Interview: Alyssa Furtado

Today we’re joined by Alyssa Furtado. Alyssa is a young artist who is remarkably talented. She is a visual artist who works with a number of different mediums, everything from digital to charcoal drawing. Even though she’s young, her work demonstrates someone with a keen eye. It’s clear she has a very bright future ahead of her. My thanks to her for taking the time to participate in this interview.

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WORK

Please, tell us about your art.

I still feel as if I am fairly new to the art world. Even though people say I am good for my age, I feel really behind. Maybe it is, because I’m always really hard on myself. But besides that, I like to work with a variety of mediums. I have done print making, digital art, paintings, and charcoal drawings. When I started to take my art seriously, I noticed that a lot of my portfolio surrounded around when I discovered I was asexual, and coming out to the people around me. since then I have enjoyed making most of my art as stories about being asexual, even if it is not completely noticeable when you first look at it.

What inspires you?

My sexuality has to do with a lot of the art that I make. But there are other things, like my anxiety that pushes me to do better. I also love to listen to classical music when I am doing art, and I am obsessed with Van Gogh. I sound like such an art nerd, but I can’t even defend myself. I am one, and will always be one.

What got you interested in your field?  Have you always wanted to be an artist?

When I was younger my uncle used to stay at my house, and he would bring his portfolio. Since then I have been mesmerized with artists, but it was not until I started high school that I tried it myself. To be honest, I wanted to be an archeologist when I was younger, and I would draw dinosaurs all the time. When my mom gave me a Barbie doll, I had my plastic T-rex tear her head off in the first day. You could say she was not happy with me.

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Ace Painting

Do you have any kind of special or unique signature, symbol, or feature you include in your work that you’d be willing to reveal?

I am constantly worried that someone will steal my art! So I always try and include my signature. This is what it looks like:

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What advice would you give young aspiring artists?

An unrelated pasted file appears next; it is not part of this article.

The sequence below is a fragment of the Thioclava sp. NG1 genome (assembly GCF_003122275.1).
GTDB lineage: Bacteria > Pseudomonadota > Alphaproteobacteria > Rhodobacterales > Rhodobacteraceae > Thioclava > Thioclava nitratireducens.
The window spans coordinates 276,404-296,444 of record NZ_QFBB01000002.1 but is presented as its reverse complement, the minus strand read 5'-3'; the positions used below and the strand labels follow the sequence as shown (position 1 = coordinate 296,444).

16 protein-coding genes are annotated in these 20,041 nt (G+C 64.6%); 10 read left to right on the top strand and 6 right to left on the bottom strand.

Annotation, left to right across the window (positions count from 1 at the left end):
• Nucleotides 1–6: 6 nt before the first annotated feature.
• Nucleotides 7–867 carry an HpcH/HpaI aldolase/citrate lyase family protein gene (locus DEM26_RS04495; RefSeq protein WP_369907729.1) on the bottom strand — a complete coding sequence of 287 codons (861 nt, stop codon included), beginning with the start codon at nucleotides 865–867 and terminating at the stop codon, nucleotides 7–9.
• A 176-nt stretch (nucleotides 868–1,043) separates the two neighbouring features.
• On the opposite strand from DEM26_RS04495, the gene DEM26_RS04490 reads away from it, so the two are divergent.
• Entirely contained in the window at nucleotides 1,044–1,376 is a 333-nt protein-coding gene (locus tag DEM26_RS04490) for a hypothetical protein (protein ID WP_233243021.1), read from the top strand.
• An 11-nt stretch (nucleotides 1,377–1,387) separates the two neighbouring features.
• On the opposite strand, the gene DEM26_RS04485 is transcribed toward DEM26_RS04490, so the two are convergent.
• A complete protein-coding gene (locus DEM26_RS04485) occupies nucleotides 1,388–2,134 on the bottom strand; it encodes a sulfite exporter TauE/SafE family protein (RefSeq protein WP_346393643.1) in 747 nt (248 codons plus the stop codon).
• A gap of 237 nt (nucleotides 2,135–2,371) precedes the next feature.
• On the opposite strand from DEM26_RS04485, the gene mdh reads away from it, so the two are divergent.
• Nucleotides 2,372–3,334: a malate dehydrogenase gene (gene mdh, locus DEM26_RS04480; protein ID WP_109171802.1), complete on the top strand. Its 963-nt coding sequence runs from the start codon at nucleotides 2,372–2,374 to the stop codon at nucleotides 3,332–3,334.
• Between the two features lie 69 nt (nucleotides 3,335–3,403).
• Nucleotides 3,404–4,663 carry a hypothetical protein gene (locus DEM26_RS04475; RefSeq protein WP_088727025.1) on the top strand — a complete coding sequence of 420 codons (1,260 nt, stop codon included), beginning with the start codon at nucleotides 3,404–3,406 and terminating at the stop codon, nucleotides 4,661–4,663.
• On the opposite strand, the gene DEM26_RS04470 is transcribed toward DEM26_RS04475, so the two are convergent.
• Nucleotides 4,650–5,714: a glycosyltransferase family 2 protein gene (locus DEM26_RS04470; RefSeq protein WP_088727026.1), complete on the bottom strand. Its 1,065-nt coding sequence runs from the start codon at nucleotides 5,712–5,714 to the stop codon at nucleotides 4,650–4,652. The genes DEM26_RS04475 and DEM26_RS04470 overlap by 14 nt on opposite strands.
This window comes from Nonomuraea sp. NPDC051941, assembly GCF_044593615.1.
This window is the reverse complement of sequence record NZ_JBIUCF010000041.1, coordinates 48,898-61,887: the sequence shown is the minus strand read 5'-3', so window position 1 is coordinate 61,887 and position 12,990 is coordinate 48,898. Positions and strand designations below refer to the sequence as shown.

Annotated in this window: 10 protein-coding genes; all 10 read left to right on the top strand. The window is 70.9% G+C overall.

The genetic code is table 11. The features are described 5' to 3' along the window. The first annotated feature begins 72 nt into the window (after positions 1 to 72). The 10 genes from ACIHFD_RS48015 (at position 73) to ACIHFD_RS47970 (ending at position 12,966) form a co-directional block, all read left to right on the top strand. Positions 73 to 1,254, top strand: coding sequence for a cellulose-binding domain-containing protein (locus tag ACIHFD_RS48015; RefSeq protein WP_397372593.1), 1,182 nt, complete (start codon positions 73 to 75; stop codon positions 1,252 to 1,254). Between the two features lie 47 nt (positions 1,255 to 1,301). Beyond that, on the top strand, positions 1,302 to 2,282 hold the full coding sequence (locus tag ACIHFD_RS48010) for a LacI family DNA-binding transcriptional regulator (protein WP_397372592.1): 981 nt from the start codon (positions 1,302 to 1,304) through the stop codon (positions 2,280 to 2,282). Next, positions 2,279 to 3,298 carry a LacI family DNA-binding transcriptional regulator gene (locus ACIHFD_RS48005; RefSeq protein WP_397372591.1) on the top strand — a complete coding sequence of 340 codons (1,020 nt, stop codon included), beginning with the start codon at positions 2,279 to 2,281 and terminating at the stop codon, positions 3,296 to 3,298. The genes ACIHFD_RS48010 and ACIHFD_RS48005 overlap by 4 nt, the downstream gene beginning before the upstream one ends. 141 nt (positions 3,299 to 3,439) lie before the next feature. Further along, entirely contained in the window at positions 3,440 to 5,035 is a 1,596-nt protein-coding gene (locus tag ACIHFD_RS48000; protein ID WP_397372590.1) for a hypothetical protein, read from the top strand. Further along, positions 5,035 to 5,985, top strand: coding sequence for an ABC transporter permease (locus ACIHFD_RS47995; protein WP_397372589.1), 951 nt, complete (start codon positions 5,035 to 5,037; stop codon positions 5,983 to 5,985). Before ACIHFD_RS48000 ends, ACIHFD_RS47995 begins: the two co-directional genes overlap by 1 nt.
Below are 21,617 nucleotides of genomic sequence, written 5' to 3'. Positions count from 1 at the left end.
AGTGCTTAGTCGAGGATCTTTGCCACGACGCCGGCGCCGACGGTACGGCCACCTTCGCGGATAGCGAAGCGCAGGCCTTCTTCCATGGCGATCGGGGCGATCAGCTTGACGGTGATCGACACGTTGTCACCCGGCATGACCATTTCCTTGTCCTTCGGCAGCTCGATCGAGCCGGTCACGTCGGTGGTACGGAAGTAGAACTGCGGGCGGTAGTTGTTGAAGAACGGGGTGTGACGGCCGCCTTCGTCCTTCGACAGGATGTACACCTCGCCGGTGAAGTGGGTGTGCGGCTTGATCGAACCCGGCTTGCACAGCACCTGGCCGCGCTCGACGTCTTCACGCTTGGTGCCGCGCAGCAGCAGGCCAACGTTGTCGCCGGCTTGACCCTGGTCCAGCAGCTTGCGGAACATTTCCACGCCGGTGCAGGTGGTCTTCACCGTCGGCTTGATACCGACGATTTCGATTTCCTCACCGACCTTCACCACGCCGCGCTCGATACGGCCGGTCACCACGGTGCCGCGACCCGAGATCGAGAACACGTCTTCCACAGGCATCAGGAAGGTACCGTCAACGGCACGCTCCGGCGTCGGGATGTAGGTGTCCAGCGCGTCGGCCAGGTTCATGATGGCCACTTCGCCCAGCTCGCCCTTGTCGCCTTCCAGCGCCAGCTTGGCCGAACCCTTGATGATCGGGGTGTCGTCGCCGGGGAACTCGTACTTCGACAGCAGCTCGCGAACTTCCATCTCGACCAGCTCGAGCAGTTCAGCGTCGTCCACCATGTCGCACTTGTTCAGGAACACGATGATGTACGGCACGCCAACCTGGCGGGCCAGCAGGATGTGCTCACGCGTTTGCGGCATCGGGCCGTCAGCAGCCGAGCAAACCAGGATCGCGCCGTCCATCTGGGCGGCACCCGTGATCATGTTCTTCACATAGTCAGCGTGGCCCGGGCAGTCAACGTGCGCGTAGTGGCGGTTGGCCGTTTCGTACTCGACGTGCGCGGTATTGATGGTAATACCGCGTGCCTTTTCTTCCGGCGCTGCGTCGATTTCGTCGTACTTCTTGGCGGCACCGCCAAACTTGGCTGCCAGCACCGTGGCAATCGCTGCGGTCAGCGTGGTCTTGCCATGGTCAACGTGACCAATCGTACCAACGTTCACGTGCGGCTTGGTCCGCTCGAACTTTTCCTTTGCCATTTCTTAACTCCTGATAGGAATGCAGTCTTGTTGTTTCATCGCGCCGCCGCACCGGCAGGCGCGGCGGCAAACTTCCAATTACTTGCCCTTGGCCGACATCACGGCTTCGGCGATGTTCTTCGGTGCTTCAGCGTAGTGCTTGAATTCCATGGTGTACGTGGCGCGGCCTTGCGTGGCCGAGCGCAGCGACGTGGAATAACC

Seriously, do not give up. I remember one time I had spent hours drawing something, and I showed my friend who is also an artist. Then within 15 minutes she whipped up something that was 10 times better than mine. I felt like crap, and completely ashamed of what I made. But after years of just practicing every day, I am now applying for art school and I actually love what I make. There are days when I panic, and think I will end up as a hobo on the street, but I always try and remember that nothing else makes me happy. Even though I could have applied to a medical school, or became the hottest farmer in town, I knew that nothing else would make me as happy as my art does. And even if you don’t want to do art for a living, and it is just a hobby, never let it dwindle away, because it is more important than you think it is.

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Blue

ASEXUALITY

Where on the spectrum do you identify?

I identify as just asexual, but I am panromantic.

Have you encountered any kind of ace prejudice or ignorance in your field?  If so, how do you handle it?

A lot of people like to think that we don’t face any phobia, but honestly that is a complete lie. I unfortunately don’t have a family that supports my sexuality. I came out to my mom, and she said what most ace kids get. She said “it’s just a phase. One day you’ll find someone who will change your mind”. Like I said, a lot of people experience this as an asexual. I also came out to a friend once, and she asked me when I was going to go to a doctor to get it fixed. Usually I don’t get insulted so easily, but I was a bit irritated so I explained to her why that wasn’t ok to say. Then she said I didn’t understand her point of view, because being asexual was a disability. Obviously, this is not true, so I was very angry. Luckily I am pretty level headed, so I did not freak out, but I have not talked her since then.